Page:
Seoul Nuclear Security Summit 2012: India’s Position – Analysis


By Abhijit Iyer-Mitra

India’s statement at 2012 Seoul Nuclear Security Summit (NSS) is a text book example of rhetoric and evasion. Split into eight separate segments covering cooperation, legal obligations and processes four major themes pervade the entire text; nuclear terrorism, India’s non-proliferation credentials, a rhetorical commitment to international cooperation on safety and security issues, and finally a focus on training and capacity-building.

The clearest Indian imperative in India’s progress report is the need to contain nuclear terrorism. This manifests itself in many forms and over six of the eight subdivisions of the document. There is a cogent reason for this given that India is the most likely first target of nuclear terrorism either as a subset of independent malignant actors given India’s porous borders or by being targeted intentionally by a sub-state proxy. This seems to weigh heavily on the Indian mind since most references are to illegal proliferation. The obvious reference here is to Pakistan, its history of proliferation and the close nexus between the military and the quasi-state nature of several high capacity terrorist organizations operating out of there. The first tangible India provides is the passage of several related laws. While these seldom translate into concrete action on the ground, at a legal level at least India seems to be delivering tangibles in pursuit of its commitment to stem outwards proliferation.


Another underlying theme that emerged was India’s need to explain its integration within the normative nuclear regime without actually integrating with all its mechanisms and institutions. As a result the stress placed in India’s national report on the passage of laws and tightening of regulations governing the export of nuclear materials and technology contrasted with the lack of movement on ‘proliferation’, ‘nuclear terrorism’ and ‘smuggling’. This was primarily to enable inward imports (which from a certain point of view counted as inwards proliferation) of materials and technology while reinforcing the walls against geopolitical opponents acquiring the same capability – in essence therefore it was reinforcing the creation of India’s unique niche within the global nuclear order as being within the fold while staying outside the NPT. This was buttressed by the move towards an independent nuclear regulatory authority as is the norm. A case was evidently being built to link the separation of India’s civil and military nuclear programmes (and hence greater normative adherence) to increased cooperation with the nuclear haves.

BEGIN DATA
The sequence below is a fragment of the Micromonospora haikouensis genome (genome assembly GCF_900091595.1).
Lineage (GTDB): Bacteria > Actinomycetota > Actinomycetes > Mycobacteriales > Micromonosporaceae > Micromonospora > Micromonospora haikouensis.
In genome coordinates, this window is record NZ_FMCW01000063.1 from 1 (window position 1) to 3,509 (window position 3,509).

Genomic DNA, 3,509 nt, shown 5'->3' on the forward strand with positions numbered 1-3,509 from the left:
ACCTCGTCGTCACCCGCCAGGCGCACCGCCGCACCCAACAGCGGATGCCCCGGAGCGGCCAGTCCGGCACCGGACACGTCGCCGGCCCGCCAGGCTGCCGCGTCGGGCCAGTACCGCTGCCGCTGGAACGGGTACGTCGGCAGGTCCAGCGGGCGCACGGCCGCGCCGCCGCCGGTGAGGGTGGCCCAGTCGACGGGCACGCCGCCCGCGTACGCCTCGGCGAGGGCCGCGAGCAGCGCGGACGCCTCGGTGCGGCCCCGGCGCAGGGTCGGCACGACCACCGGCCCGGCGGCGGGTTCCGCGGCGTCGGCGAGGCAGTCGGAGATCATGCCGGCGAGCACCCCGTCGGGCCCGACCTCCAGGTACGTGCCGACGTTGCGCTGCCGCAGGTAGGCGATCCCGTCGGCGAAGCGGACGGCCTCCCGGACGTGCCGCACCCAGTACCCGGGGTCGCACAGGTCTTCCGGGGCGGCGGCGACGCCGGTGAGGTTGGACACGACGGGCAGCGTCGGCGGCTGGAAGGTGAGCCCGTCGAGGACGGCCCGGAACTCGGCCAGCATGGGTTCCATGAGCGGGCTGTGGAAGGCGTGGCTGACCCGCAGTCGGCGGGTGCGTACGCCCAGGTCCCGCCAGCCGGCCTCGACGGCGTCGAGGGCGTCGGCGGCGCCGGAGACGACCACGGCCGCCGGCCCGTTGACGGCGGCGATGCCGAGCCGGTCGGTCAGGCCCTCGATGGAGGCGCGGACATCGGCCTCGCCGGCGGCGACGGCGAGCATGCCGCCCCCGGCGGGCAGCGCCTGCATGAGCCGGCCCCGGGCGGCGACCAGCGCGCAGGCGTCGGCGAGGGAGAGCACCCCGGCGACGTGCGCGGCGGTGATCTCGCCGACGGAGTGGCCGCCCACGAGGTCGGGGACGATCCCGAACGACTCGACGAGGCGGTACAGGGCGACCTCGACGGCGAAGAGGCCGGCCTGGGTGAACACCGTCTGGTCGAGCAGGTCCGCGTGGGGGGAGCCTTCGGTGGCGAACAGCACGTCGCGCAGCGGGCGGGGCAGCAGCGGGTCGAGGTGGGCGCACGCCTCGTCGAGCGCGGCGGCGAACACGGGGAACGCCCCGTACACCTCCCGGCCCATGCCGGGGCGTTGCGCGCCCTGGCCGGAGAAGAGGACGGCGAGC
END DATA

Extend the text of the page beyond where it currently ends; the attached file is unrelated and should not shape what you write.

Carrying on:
Disappointingly, much of the document seems rich in rhetoric not backed up by concrete steps. For example much activity (such as participating in or hosting meetings) is confused with achievement. This seems consistent with India’s institutional record of keeping internal safety and security measures away from international scrutiny. This seems a ploy to keep the avenues of horizontal proliferation of knowledge open from the civil to military programmes. Given the ‘credible minimum’ approach of India’s nuclear doctrine, such secrecy is critical to credibility, and while making statements supporting peer review in generalities, India seems unlikely to operationalize any peer review mechanisms in the near future.

The only deliverable that India offered and operationalized was in the field of training and capacity-building. To this end India has conducted several training seminars on nuclear security cooperation. The Global Centre for Nuclear Energy Partnership (GCNEP) seems to be in the advanced stages of construction with India awaiting the conclusion of practical arrangements and protocols with the IAEA. Additionally it seems India has also shared radiological medical equipment with Vietnam, Namibia and Sri Lanka – specifically linked to cobalt. India’s single point focus on proliferation-linked nuclear terrorism seems rather incredulous here since the medical cobalt 60 incident in Delhi in 2011 pointed to avenues of a dirty bomb precisely due to a lack of serious introspection on inadequate material management systems in place.

The most curious aspect of the NSS was the Prime Minister’s speech while placing the report on record. This rehashed the long discarded and irrelevant Rajiv Gandhi Action Plan and linked universal disarmament to nuclear safety. This is perplexing given India’s main thrust was nuclear terrorism which removes the use of such weapons from the ambit of state-to-state actors and places them in the hands of quasi-state entities who do not play by such rules. The report conspicuously avoids making such a contrived link. Such a factual error in the Prime Minister’s speech which would have been vetted at the highest levels of the nuclear bureaucracy can mean one of two things. Either the fallacy of the linkage is not understood by India or the more probable alternative – that India’s rhetoric deliberately assumes unrealistic maximalist positions to mask the fact that its policies have always subjugated nuclear safety and security to realpolitik concerns.

Abhijit Iyer-Mitra
Research Officer, IPCS
email: [email protected]


IPCS (Institute for Peace and Conflict Studies) conducts independent research on conventional and non-conventional security issues in the region and shares its findings with policy makers and the public. It provides a forum for discussion with the strategic community on strategic issues and strives to explore alternatives. Moreover, it works towards building capacity among young scholars for greater refinement of their analyses of South Asian security.

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